The Intent(s) of the Divine and Human Writers

Another great quote by Michael Horton: In scriptural discourse the original human author may never have intended his or her words to be put to use in later, often quite distanciated, contexts, but the divine speaker is doing just that.  Thus, the story of deliverance from Egypt through the Red Sea becomes not only a… Continue reading The Intent(s) of the Divine and Human Writers

Abraham Kuyper on Scripture, Part 3

This post stands in line with a couple of posts I did over a year ago (Here and Here). In his The Work of the Holy Spirit, Abraham Kuyper notes that the biblical writers did not wait to start writing scripture until redemption had been fully accomplished and revelation had been fully received.  Rather, revelation… Continue reading Abraham Kuyper on Scripture, Part 3

Abraham Kuyper on Scripture, Part 2

This is a continuation of material from the previous post on Kuyper’s approach to the inspiration of God’s word. Although the Holy Spirit spoke directly to men, human speech and language being no human inventions, yet in writing He employed human agencies.  But whether He dictates directly, as in the Revelation of St. John, or… Continue reading Abraham Kuyper on Scripture, Part 2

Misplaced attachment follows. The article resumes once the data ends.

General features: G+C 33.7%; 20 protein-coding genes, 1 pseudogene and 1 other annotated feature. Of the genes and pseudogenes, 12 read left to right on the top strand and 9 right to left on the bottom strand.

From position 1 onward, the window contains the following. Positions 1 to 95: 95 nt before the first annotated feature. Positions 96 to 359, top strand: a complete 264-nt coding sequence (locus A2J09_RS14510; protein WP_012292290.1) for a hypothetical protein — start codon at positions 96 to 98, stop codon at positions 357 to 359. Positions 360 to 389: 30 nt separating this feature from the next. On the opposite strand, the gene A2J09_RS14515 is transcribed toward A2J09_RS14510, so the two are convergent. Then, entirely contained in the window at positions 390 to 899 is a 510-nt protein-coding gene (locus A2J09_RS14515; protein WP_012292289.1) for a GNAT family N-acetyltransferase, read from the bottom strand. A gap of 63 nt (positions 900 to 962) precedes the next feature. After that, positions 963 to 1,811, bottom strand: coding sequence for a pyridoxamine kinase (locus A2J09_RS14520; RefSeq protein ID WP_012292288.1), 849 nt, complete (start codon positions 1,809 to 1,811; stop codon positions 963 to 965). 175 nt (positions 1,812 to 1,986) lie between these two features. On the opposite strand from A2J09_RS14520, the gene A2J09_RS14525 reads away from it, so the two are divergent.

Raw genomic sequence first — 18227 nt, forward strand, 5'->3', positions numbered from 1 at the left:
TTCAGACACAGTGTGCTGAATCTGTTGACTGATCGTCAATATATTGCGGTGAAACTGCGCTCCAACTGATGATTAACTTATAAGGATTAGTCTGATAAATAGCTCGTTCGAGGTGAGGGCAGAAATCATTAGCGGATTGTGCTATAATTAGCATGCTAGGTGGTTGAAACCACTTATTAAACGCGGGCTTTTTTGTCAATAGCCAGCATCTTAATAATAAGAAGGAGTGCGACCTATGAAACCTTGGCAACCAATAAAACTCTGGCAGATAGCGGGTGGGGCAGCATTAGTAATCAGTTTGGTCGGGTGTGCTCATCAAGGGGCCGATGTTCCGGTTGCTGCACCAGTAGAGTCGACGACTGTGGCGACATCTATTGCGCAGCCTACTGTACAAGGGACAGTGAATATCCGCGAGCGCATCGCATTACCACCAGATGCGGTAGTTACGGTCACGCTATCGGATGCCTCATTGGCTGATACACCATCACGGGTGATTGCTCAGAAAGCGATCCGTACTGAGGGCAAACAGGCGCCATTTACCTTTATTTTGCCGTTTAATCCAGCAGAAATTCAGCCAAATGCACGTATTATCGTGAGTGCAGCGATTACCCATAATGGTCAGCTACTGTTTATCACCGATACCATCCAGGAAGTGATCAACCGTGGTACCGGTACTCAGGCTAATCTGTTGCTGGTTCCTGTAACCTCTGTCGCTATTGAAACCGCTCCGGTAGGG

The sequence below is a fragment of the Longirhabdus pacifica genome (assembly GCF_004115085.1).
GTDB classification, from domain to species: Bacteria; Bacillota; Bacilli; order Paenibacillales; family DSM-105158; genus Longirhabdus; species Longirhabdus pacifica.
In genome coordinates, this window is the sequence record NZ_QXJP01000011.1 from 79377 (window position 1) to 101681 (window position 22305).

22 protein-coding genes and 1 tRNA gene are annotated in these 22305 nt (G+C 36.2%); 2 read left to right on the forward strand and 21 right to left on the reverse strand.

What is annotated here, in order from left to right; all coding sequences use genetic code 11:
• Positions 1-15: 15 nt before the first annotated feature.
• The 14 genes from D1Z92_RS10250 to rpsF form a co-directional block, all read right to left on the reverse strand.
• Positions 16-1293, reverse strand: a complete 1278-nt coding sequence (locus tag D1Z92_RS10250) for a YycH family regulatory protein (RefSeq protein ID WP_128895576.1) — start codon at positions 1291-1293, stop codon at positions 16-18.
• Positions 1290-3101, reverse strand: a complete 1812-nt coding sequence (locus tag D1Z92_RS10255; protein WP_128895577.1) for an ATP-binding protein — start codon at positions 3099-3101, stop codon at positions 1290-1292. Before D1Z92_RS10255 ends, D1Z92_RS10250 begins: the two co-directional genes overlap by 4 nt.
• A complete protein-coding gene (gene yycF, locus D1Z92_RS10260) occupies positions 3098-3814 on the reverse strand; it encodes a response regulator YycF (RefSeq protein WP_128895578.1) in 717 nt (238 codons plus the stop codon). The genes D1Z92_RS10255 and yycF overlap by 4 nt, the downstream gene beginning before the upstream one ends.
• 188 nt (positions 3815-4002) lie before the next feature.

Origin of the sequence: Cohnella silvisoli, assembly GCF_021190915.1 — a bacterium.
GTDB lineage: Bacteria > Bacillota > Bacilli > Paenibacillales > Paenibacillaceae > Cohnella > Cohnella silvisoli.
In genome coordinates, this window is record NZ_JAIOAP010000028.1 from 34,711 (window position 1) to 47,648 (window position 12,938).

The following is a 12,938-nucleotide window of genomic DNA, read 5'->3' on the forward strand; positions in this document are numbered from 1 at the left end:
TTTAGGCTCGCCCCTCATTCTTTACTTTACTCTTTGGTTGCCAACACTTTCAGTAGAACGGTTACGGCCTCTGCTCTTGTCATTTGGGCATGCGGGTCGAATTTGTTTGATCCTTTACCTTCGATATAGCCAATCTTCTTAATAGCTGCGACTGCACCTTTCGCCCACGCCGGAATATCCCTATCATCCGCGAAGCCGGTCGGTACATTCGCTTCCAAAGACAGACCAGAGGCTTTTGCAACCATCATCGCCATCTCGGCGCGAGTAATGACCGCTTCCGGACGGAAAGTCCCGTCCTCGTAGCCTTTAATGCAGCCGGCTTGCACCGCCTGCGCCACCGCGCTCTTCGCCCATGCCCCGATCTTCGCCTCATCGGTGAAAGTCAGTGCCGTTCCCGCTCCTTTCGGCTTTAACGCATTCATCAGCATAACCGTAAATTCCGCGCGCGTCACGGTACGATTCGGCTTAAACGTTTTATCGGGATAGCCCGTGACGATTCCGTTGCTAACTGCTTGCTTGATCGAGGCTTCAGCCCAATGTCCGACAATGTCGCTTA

Abraham Kuyper on Scripture, Part 1

I was struck by what Abraham Kuyper had to say about the features of the Biblical text and the inspiration of scripture.  The more I read by the Amsterdam theologians, I’m intrigued by their open-mindedness to certain trajectories in biblical studies (especially in the late 1800's to early 1900's when critical studies were much less… Continue reading Abraham Kuyper on Scripture, Part 1